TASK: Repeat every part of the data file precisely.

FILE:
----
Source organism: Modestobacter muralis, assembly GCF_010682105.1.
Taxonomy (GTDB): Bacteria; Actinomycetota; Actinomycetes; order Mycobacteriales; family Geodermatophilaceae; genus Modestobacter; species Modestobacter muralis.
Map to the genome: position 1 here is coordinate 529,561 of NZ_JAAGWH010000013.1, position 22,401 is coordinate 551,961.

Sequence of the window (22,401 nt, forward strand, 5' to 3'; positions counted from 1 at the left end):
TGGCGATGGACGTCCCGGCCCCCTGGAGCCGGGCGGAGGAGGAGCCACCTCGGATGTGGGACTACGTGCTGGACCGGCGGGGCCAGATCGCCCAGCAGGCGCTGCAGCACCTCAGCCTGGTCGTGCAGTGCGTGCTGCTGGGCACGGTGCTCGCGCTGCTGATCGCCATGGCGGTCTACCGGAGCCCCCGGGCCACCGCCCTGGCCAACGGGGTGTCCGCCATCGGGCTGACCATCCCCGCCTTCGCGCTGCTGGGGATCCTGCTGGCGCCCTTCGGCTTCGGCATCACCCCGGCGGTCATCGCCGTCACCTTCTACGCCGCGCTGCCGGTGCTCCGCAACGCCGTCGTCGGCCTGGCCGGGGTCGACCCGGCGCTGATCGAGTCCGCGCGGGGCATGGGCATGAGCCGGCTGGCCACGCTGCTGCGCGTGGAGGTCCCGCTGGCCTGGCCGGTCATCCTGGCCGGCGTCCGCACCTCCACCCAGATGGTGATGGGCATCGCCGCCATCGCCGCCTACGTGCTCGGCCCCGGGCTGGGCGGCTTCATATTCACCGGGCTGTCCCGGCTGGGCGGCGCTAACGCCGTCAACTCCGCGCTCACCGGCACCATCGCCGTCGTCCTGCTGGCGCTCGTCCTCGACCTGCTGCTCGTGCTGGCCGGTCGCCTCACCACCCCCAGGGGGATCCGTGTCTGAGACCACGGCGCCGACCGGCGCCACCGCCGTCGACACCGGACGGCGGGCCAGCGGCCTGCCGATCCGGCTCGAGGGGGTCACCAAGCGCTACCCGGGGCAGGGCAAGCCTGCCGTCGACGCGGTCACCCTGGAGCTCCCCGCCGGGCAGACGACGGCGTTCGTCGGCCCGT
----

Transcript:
Source organism: Modestobacter muralis, assembly GCF_010682105.1.
Taxonomy (GTDB): Bacteria; Actinomycetota; Actinomycetes; order Mycobacteriales; family Geodermatophilaceae; genus Modestobacter; species Modestobacter muralis.
Map to the genome: position 1 here is coordinate 529,561 of NZ_JAAGWH010000013.1, position 22,401 is coordinate 551,961.

Sequence of the window (22,401 nt, forward strand, 5' to 3'; positions counted from 1 at the left end):
TGGCGATGGACGTCCCGGCCCCCTGGAGCCGGGCGGAGGAGGAGCCACCTCGGATGTGGGACTACGTGCTGGACCGGCGGGGCCAGATCGCCCAGCAGGCGCTGCAGCACCTCAGCCTGGTCGTGCAGTGCGTGCTGCTGGGCACGGTGCTCGCGCTGCTGATCGCCATGGCGGTCTACCGGAGCCCCCGGGCCACCGCCCTGGCCAACGGGGTGTCCGCCATCGGGCTGACCATCCCCGCCTTCGCGCTGCTGGGGATCCTGCTGGCGCCCTTCGGCTTCGGCATCACCCCGGCGGTCATCGCCGTCACCTTCTACGCCGCGCTGCCGGTGCTCCGCAACGCCGTCGTCGGCCTGGCCGGGGTCGACCCGGCGCTGATCGAGTCCGCGCGGGGCATGGGCATGAGCCGGCTGGCCACGCTGCTGCGCGTGGAGGTCCCGCTGGCCTGGCCGGTCATCCTGGCCGGCGTCCGCACCTCCACCCAGATGGTGATGGGCATCGCCGCCATCGCCGCCTACGTGCTCGGCCCCGGGCTGGGCGGCTTCATATTCACCGGGCTGTCCCGGCTGGGCGGCGCTAACGCCGTCAACTCCGCGCTCACCGGCACCATCGCCGTCGTCCTGCTGGCGCTCGTCCTCGACCTGCTGCTCGTGCTGGCCGGTCGCCTCACCACCCCCAGGGGGATCCGTGTCTGAGACCACGGCGCCGACCGGCGCCACCGCCGTCGACACCGGACGGCGGGCCAGCGGCCTGCCGATCCGGCTCGAGGGGGTCACCAAGCGCTACCCGGGGCAGGGCAAGCCTGCCGTCGACGCGGTCACCCTGGAGCTCCCCGCCGGGCAGACGACGGCGTTCGTCGGCCCGT